Please use this identifier to cite or link to this item:
Title: The impact of frailty on initiation, continuation and discontinuation of secondary prevention medications following myocardial infarction.
Author: Doody, H.
Ayre, J.
Livori, Adam
Ilomaki, J.
Khalil, V.
Bell, J.
Morton, J.
Issue Date: 2024
Publication Title: Archives of Gerontology and Geriatrics
Volume: 122
Start Page: 105370
Abstract: Aim To evaluate the association between frailty and initiating, continuing, or discontinuing secondary prevention medications following myocardial infarction (MI). Methods We conducted a cohort study using linked health data, including all adults aged ≥65 years who discharged from hospital following MI from January 2013 to April 2018 in Victoria, Australia (N = 29,771). The Hospital Frailty Risk Score (HFRS) was used to assess frailty. Logistic regression was used to investigate associations of frailty with initiation, continuation, and discontinuation of secondary prevention medications (P2Y12 inhibitor antiplatelets, beta-blockers, renin-angiotensin-aldosterone system (RAAS) inhibitors, and lipid-lowering therapies) in the 90 days from discharge post-MI, by HFRS, adjusted for age, sex, and Charlson Comorbidity Index. Results Increasing frailty was associated with lower probability of initiating and continuing P2Y12 inhibitors, RAAS inhibitors, and lipid-lowering therapies, but not beta-blockers. At at an HFRS of 0, the predicted probabiliy of having all four medications initiated or continued was 0.59 (95 %CI 0.57–0.62) for STEMI and 0.35 (0.34–0.36) for non-STEMI, compared to 0.38 (0.33–0.42) and 0.16 (0.14–0.18) at an HFRS of 15. Increasing frailty was associated with higher probability of discontinuing these medications post-MI. The predicted probability of discontinuing at least one secondary prevention medication post-MI at an HFRS of 0 was 0.10 (0.08–0.11) for STEMI and 0.14 (0.13–0.15) for non-STEMI, compared to 0.27 (0.22–0.32) and 0.34 (0.32–0.36) at an HFRS of 15. Conclusion People with higher levels of frailty were managed more conservatively following MI than people with lower levels of frailty. Whether this conservative treatment is justified warrants further study.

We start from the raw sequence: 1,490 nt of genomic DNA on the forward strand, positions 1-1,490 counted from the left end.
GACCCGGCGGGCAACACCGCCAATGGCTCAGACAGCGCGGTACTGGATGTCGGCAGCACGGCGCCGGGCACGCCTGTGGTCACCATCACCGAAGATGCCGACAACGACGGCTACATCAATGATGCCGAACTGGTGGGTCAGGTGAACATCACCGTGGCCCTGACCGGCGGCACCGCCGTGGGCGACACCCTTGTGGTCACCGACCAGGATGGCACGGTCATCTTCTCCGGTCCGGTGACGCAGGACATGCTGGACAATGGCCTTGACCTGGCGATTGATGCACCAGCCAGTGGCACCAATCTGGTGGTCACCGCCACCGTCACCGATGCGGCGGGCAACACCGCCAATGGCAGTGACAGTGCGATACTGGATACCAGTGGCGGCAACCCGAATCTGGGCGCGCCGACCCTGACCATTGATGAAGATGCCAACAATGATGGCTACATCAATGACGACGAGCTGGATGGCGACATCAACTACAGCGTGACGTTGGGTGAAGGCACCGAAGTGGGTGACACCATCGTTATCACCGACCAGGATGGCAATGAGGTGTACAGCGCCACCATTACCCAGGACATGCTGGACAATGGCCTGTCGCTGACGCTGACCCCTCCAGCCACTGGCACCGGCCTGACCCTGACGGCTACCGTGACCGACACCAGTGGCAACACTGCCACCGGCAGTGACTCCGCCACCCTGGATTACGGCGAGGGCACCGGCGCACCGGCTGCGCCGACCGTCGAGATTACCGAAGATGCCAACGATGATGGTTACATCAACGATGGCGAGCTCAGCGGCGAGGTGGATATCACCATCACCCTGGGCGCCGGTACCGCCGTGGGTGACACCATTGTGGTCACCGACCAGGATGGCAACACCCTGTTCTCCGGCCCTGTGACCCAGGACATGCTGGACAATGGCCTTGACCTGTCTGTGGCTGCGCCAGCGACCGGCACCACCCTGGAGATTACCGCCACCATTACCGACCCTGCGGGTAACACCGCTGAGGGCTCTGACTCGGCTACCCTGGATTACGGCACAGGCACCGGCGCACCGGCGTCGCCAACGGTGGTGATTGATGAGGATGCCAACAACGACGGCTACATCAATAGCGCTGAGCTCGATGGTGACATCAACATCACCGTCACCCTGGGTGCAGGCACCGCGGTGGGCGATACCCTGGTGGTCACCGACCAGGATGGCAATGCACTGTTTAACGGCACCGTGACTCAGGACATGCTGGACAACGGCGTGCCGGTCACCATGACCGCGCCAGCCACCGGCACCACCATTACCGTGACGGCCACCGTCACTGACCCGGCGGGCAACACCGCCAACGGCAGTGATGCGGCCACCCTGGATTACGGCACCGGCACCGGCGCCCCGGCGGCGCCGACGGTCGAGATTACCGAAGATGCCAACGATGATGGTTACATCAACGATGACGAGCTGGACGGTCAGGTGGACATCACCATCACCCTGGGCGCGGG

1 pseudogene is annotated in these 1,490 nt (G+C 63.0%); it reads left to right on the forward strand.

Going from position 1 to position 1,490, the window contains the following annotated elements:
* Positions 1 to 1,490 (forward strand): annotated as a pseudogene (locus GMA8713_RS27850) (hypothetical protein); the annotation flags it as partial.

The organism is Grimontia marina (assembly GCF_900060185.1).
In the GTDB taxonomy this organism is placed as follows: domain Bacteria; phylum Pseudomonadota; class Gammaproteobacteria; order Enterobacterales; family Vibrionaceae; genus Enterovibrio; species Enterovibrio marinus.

Internal ID Number: 02536
Health Subject: FRAILTY
Type: Journal Article
Appears in Collections:Research Output

Files in This Item:
There are no files associated with this item.

Items in DSpace are protected by copyright, with all rights reserved, unless otherwise indicated.